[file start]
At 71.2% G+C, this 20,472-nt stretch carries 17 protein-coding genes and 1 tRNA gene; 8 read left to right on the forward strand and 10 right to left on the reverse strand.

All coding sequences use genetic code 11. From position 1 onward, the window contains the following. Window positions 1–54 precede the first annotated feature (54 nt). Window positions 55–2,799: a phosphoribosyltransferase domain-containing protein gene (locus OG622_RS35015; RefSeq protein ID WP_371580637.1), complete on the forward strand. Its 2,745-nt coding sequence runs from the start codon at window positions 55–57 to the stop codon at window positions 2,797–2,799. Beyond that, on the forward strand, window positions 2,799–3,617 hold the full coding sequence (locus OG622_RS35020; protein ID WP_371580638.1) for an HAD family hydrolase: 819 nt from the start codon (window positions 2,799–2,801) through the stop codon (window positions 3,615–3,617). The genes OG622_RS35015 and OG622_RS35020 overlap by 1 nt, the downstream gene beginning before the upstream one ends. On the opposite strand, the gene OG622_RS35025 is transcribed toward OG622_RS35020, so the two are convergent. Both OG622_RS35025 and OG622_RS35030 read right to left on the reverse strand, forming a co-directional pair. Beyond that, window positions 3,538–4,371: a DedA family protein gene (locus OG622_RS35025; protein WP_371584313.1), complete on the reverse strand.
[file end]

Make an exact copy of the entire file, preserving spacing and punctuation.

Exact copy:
At 71.2% G+C, this 20,472-nt stretch carries 17 protein-coding genes and 1 tRNA gene; 8 read left to right on the forward strand and 10 right to left on the reverse strand.

All coding sequences use genetic code 11. From position 1 onward, the window contains the following. Window positions 1–54 precede the first annotated feature (54 nt). Window positions 55–2,799: a phosphoribosyltransferase domain-containing protein gene (locus OG622_RS35015; RefSeq protein ID WP_371580637.1), complete on the forward strand. Its 2,745-nt coding sequence runs from the start codon at window positions 55–57 to the stop codon at window positions 2,797–2,799. Beyond that, on the forward strand, window positions 2,799–3,617 hold the full coding sequence (locus OG622_RS35020; protein ID WP_371580638.1) for an HAD family hydrolase: 819 nt from the start codon (window positions 2,799–2,801) through the stop codon (window positions 3,615–3,617). The genes OG622_RS35015 and OG622_RS35020 overlap by 1 nt, the downstream gene beginning before the upstream one ends. On the opposite strand, the gene OG622_RS35025 is transcribed toward OG622_RS35020, so the two are convergent. Both OG622_RS35025 and OG622_RS35030 read right to left on the reverse strand, forming a co-directional pair. Beyond that, window positions 3,538–4,371: a DedA family protein gene (locus OG622_RS35025; protein WP_371584313.1), complete on the reverse strand.